The financial crisis has been characterised by large scale interest in property in the nation’s capital – particularly from overseas investors – while the regions suffered credit drought as lending organisations shied away from property outside London.
But with schemes like Manchester Airport City, one of the UK’s largest development projects, and even Battersea Power Station finally getting off the ground, there is a growing sense of optimism.
Chris Grigg, Chief Executive of British Land and President of the British Property Federation, said: “A week may not seem a long time in property, but in this market, a few months certainly does. We have seen a real thawing in market conditions of late, and not just in London. The UK economy has done better than the pessimists predicted, and there is undoubtedly more bank finance out there now. Meanwhile, domestic and international buyers have started to run the slide rule over more real estate outside as well as inside the capital.
“On the other hand, we are by no means out of the woods yet. UK economic growth remains low and unemployment painfully high. The challenge to our industry is startling: we must provide relevant space for occupiers whose needs are often changing, and do it at a time when capital markets are still patchy. Government faces a similar challenge: to provide world class infrastructure on a tight budget.”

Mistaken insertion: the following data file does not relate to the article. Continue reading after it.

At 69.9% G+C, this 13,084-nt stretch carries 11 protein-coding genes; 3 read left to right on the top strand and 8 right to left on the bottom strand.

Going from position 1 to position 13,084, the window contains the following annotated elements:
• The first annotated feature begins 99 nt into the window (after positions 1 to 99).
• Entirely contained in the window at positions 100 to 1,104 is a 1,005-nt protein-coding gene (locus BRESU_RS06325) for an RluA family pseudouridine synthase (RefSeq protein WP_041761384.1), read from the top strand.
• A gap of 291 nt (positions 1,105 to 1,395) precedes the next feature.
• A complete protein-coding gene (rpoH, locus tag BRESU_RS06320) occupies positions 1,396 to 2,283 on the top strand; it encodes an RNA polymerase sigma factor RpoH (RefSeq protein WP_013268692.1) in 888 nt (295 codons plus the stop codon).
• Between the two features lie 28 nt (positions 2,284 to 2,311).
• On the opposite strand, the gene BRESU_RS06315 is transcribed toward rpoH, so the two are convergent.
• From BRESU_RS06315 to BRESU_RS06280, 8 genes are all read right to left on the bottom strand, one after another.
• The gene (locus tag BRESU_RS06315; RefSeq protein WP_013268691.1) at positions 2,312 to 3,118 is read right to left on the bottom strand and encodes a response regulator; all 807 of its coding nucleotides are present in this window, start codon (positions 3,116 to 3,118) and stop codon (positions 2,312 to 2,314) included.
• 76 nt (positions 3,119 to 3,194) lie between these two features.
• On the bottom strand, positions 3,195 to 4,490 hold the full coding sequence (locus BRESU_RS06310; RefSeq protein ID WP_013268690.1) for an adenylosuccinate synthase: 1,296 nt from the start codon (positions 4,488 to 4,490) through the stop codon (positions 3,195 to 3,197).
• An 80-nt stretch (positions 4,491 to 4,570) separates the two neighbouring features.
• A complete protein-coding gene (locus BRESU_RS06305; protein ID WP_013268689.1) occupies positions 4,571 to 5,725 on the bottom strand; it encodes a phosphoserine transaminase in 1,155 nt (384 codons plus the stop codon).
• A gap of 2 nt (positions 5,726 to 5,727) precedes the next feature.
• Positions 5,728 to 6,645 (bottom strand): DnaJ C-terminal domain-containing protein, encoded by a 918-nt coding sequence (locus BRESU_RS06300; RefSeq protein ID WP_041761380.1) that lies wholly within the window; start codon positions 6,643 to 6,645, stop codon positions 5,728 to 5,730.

Karen Campbell, Airport City Director, Manchester Airports Group, said: “Our promising £650m project sits at the heart of Manchester’s Enterprise Zone and is set to create 11,400 jobs over the next 10 to 15 years. It will be the largest development scheme in the UK since the Olympics. It will provide a huge boost for local employment, the region’s construction industry and local supply chains.”
Robert Tincknell, Chief Executive Officer, Battersea Power Station Development Company Limited, said: “London is a global city and it attracts buyers from all over the world. This has long been the case, but over recent years we’ve seen increasing demand from Asia, Russia and elsewhere in Europe. Without doubt investors are persuaded of the economic case for investing in London, but when it comes to selecting where to buy they are drawn to projects which have a clearly defined identity and are really woven into the fabric of a wider community. “